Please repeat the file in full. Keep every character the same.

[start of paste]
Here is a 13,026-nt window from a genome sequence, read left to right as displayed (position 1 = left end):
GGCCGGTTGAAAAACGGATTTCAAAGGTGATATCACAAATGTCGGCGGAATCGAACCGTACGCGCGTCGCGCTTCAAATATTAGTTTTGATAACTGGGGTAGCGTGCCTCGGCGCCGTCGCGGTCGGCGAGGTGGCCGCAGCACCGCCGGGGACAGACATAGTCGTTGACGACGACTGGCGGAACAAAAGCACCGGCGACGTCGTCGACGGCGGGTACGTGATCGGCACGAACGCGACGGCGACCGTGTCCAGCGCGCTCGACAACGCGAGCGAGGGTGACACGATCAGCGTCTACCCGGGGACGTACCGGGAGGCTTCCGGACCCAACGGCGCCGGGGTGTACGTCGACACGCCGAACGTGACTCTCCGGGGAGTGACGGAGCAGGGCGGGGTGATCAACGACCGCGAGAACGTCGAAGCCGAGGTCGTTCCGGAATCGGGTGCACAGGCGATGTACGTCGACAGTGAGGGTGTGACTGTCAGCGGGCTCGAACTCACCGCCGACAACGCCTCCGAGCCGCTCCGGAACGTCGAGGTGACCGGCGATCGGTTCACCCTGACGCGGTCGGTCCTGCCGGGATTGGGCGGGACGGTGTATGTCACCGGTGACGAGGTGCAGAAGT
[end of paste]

Here is a 13,026-nt window from a genome sequence, read left to right as displayed (position 1 = left end):
GGCCGGTTGAAAAACGGATTTCAAAGGTGATATCACAAATGTCGGCGGAATCGAACCGTACGCGCGTCGCGCTTCAAATATTAGTTTTGATAACTGGGGTAGCGTGCCTCGGCGCCGTCGCGGTCGGCGAGGTGGCCGCAGCACCGCCGGGGACAGACATAGTCGTTGACGACGACTGGCGGAACAAAAGCACCGGCGACGTCGTCGACGGCGGGTACGTGATCGGCACGAACGCGACGGCGACCGTGTCCAGCGCGCTCGACAACGCGAGCGAGGGTGACACGATCAGCGTCTACCCGGGGACGTACCGGGAGGCTTCCGGACCCAACGGCGCCGGGGTGTACGTCGACACGCCGAACGTGACTCTCCGGGGAGTGACGGAGCAGGGCGGGGTGATCAACGACCGCGAGAACGTCGAAGCCGAGGTCGTTCCGGAATCGGGTGCACAGGCGATGTACGTCGACAGTGAGGGTGTGACTGTCAGCGGGCTCGAACTCACCGCCGACAACGCCTCCGAGCCGCTCCGGAACGTCGAGGTGACCGGCGATCGGTTCACCCTGACGCGGTCGGTCCTGCCGGGATTGGGCGGGACGGTGTATGTCACCGGTGACGAGGTGCAGAAGT